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Have you ever wanted to build pieces of a report, and then save them somewhere for later use? Perhaps you have a boilerplate portion of a report, and don't want to have to construct it over and over again?
Snippets are just like any other data, with one important exception. We'll get to the exception in a minute, but for now, you can repeat the mantra "snippets are text, snippets are text, snippets are ... zzzzzzzzz ..."
Had a nice nap? Ok. Now that you're rested up, it's time to explain the exception. Snippets are text, but they are magically blessed text. But how can text be blessed, you ask? Time for a small digression:
Every field in Alteryx has metadata. Metadata is what describes (or defines, depending of your perspective) the data, but it isn't the data itself.
It is fairly easy to think of some metadata. Certainly, the field type and size are fairly obvious. This is what distinguishes the number 10 from the text "10", and what distinguishes integers from decimal values, and so on.
But there are two other pieces of metadata that you may be unfamiliar with. They are called the source and description. A field's description is simply a label that you, the user, can set using a Select tool. It makes it easy to add a notation to a field that you'll be able to see anywhere downstream from where you entered it.
The source field, on the other hand, is not something that you, the user, can touch. It is created by whatever tool creates the field, and does so in a way to tell you where the data came from. Is it a data field form Allocate? The source field will tell you which dataset. Was the field created by a Formula? The formula itself is in there. An input tool? The filename or database where the data came from.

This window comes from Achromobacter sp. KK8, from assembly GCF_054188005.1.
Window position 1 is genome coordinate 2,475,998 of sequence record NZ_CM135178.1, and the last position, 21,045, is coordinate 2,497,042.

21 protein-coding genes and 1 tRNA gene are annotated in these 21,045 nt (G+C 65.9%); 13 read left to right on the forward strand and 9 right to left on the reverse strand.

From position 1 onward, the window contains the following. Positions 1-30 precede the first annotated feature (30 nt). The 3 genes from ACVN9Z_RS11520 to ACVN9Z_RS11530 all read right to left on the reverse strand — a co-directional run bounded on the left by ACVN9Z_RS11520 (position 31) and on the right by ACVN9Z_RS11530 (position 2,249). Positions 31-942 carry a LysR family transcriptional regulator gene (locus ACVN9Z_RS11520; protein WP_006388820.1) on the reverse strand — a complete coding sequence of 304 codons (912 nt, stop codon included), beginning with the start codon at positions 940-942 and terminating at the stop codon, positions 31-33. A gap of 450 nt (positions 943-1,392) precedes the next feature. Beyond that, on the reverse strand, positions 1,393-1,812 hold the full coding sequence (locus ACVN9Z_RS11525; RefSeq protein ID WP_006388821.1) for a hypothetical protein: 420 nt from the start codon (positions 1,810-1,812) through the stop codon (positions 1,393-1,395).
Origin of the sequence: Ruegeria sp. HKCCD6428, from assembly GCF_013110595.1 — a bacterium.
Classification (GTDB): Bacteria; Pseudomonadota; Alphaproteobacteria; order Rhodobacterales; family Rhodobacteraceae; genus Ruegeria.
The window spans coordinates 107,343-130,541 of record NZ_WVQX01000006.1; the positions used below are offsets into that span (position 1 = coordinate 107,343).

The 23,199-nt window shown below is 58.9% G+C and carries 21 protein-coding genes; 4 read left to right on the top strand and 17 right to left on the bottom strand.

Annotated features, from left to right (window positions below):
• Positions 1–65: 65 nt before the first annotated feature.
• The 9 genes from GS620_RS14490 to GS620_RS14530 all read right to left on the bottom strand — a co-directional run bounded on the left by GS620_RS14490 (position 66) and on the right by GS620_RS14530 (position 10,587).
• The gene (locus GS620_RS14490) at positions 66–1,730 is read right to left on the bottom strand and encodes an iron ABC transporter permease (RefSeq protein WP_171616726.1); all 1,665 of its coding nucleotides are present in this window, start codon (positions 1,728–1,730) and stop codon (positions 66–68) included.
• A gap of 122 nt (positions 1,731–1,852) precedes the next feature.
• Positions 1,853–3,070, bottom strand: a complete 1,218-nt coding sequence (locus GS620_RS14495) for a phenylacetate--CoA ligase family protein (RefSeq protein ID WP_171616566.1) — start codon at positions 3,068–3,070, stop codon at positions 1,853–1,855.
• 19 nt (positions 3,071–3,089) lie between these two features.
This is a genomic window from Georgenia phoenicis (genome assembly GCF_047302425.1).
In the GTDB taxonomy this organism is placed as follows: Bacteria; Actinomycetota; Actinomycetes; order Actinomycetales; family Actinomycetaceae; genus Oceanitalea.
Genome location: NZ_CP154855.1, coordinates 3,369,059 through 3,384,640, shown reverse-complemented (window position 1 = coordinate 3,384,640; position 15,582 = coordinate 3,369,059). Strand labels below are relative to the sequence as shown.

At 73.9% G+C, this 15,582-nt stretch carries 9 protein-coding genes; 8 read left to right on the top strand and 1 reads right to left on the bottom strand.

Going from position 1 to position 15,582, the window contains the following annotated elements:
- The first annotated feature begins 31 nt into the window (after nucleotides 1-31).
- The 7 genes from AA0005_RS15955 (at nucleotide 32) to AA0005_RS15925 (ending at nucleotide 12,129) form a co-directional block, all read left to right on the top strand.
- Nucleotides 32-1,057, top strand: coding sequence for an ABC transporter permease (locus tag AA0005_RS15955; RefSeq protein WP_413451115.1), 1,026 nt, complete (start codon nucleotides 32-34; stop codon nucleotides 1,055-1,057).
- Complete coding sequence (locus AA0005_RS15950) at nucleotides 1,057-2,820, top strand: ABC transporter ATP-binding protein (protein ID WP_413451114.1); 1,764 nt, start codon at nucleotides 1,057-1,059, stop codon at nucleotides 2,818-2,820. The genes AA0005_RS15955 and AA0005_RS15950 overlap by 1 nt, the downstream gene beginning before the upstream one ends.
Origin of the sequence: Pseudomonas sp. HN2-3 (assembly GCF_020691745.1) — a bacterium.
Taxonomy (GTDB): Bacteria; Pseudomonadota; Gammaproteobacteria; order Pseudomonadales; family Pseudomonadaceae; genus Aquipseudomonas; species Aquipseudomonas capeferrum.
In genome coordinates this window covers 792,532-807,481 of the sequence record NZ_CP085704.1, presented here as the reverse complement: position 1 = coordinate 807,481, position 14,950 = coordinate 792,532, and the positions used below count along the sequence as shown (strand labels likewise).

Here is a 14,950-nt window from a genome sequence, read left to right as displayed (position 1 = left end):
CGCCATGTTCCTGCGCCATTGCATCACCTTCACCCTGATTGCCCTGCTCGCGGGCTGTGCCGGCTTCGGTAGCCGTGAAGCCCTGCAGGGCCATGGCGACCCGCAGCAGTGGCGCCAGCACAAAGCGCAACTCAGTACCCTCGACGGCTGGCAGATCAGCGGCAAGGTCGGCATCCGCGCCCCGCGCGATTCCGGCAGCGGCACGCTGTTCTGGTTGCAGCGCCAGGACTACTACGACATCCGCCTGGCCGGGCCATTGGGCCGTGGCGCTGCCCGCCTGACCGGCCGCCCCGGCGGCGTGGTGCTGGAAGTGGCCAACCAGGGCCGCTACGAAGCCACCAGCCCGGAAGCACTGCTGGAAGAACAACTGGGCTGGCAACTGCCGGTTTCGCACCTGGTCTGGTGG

So now that you are an expert on metadata, how does that relate to the original question? Well, the way the reporting tools bless their text output is by setting the source field (remember? tools which create fields set their source) to something beginning with "Report:". It is by this simple act that the text field becomes blessed. It is also why you can't modify a snippet in, say, a Formula tool. After all, the Formula tool will replace the source field, and then it is back to being a heathen string. And here is where the problem occurs.
When you read data from a datafile (using and Input tool, for example), the source metadata for each field is set to tell you which file (or datasource) the data came from. So if you write a snippet to an SQL database, or Excel, or what have you, the magical blessing gets lost. When you read it back in, it is still the same snippet, but Alteryx doesn't know that.
Luckily, there are two solutions for this. First and foremost, are the amazing fantastical YXDB data files. Not only are these incredibly efficient for storing your data, they are also smart. YXDB files store metadata. That means that when you write data into them and read it back out, the source and description fields survive the round trip. That means that snippets written to a YXDB file remain snippets when they are read back out. Simple and elegant.
But what if you must use one of those other file or database formats? Well, fear not. If you have a text string that you know, deep in your heart, really is a valid snippet, you san use the following trick to bless it yourself. But be warned -- Alteryx is relying on you to be truthful and honest. If it isn't a valid snippet, your report could come crashing down around you. So no willy nilly blessing.
To bless a text string, put it through a Reporting Text tool. Set the tool to "Expert Mode", and set the text to just the original field. For example, if the original field from the database was named MySnippet, set the text to [MySnippet]. Expert mode means that the tool will not provide any extra "decoration" around what you specify. So the upshot of this is that the new field coming out of the Text tool will contain exactly the same content that came into it. But because it will be in a new field, and because the new field was created by the Text tool, it is thus blessed.
And so all is right in the world once again. Or something like that.
*Here is the partial list of blog titles which didn't make the cut: